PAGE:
Now, before anyone gets offended by the last sentence, understand where I, and many African Americans come from, in our suspicion and even anger. The goal of creating films is to have them seen, and hopefully to the largest audience possible. But just as important, is that we can make a living from all of the education and hard work that we have put into our creation. African Americans have very few outlets for financing and distribution. And most, if not all outlets to have our works seen, are through entities that are White owned. 

It's difficult to explain to anyone, what racism and discrimination are to those who have never and will never experience it. Many African Americans complain, that their images are not seen, or even seen truthfully on mainstream television or on the big screen. I don't want my work relegated to 1pm on Saturday afternoon, with little marketing, and few people in front of the TV. If I had accepted that deal, few people still would have seen my work, and I would have only had $2000 to show for it, while the distribution company had full control over my work, without my say so. 

I have seen so many great short and feature films by Black people from all over the world. The problem is that many millions more will never see these great works. It's sad to say, but until I became an animator, I never even though about going to film festivals where these great works are screened. And many of these great works are relegated further, to only being seen at African or African American film festivals. I witnessed sci-fi films, action, drama, and experimental film, most of which I have never seen again.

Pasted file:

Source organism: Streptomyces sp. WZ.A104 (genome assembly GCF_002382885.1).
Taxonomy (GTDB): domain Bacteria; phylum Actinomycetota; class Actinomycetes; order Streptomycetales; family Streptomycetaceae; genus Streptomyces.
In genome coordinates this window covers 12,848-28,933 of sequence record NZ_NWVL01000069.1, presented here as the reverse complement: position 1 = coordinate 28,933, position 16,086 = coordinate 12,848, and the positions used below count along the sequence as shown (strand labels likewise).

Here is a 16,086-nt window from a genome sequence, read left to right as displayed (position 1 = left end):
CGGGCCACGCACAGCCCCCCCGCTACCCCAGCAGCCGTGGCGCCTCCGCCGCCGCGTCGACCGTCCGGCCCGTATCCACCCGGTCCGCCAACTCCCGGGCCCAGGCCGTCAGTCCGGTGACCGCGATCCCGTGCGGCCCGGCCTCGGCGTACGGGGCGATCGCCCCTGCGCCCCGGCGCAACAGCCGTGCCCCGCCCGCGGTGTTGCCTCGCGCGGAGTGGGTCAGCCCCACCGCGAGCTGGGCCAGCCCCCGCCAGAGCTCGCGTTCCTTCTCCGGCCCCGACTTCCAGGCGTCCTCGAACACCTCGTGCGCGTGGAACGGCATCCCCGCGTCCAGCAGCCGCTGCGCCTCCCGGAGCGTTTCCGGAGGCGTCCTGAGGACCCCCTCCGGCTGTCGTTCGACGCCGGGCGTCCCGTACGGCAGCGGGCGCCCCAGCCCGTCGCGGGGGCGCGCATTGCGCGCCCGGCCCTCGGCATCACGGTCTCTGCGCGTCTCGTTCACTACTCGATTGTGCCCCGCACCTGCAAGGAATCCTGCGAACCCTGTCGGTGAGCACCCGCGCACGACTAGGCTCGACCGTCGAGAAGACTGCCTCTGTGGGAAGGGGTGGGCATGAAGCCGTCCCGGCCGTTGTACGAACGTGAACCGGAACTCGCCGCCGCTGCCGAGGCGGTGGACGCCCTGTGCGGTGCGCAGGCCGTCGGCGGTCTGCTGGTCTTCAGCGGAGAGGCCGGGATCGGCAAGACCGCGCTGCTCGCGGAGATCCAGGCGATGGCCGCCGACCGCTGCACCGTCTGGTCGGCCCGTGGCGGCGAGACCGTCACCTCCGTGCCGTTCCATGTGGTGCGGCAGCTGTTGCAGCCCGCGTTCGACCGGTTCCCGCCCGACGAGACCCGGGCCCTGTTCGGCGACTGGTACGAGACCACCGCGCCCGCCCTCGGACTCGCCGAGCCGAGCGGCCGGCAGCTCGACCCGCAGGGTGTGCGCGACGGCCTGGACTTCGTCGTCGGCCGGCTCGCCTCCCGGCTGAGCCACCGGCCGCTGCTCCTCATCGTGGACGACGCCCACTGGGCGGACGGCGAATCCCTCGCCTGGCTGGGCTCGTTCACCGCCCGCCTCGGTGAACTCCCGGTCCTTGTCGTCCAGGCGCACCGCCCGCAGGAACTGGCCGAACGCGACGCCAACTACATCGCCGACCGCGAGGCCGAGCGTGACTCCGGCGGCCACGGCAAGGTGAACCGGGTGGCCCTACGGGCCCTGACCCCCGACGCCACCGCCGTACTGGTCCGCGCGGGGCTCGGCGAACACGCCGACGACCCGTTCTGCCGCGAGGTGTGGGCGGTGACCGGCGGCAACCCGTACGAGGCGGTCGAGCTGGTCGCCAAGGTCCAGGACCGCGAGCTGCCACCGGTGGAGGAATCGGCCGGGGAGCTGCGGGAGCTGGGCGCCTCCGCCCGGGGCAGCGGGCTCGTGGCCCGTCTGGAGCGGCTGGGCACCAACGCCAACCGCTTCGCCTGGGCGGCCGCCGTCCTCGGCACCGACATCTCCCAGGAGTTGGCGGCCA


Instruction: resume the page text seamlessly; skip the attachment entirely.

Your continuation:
I hope that the publicity of Red Tails will open some doors for some of the great films I've seen and those yet made by African Americans. I want to see films by African Americans and all peoples on over 2000 screens like any other major or blockbuster film. I want to see creative people, from writers, crew members, directors, animators, actors, and the like, making a good living at entertaining and educating all of us. I don't want to see people of color having to accept being taken advantage of, in order to have their works seen.

I applaud George Lucas for enlightening the world, to the plight of the African American filmmaker. I challenge more Whites to confront the innequality that we as people of color face,  not only in the film industry, but within American life in general. I challenge the African American community to pool our resources to create distribution companies, own movie theaters, and promote our films. All people have a right to create and have their voices heard and images seen. We all have stories to tell, and it is the responsibility of all of us, to make sure that these stories are told, and that the creators can make a good living by creating them.

James Bowman
Artist, 3D Animator, and Arts Educator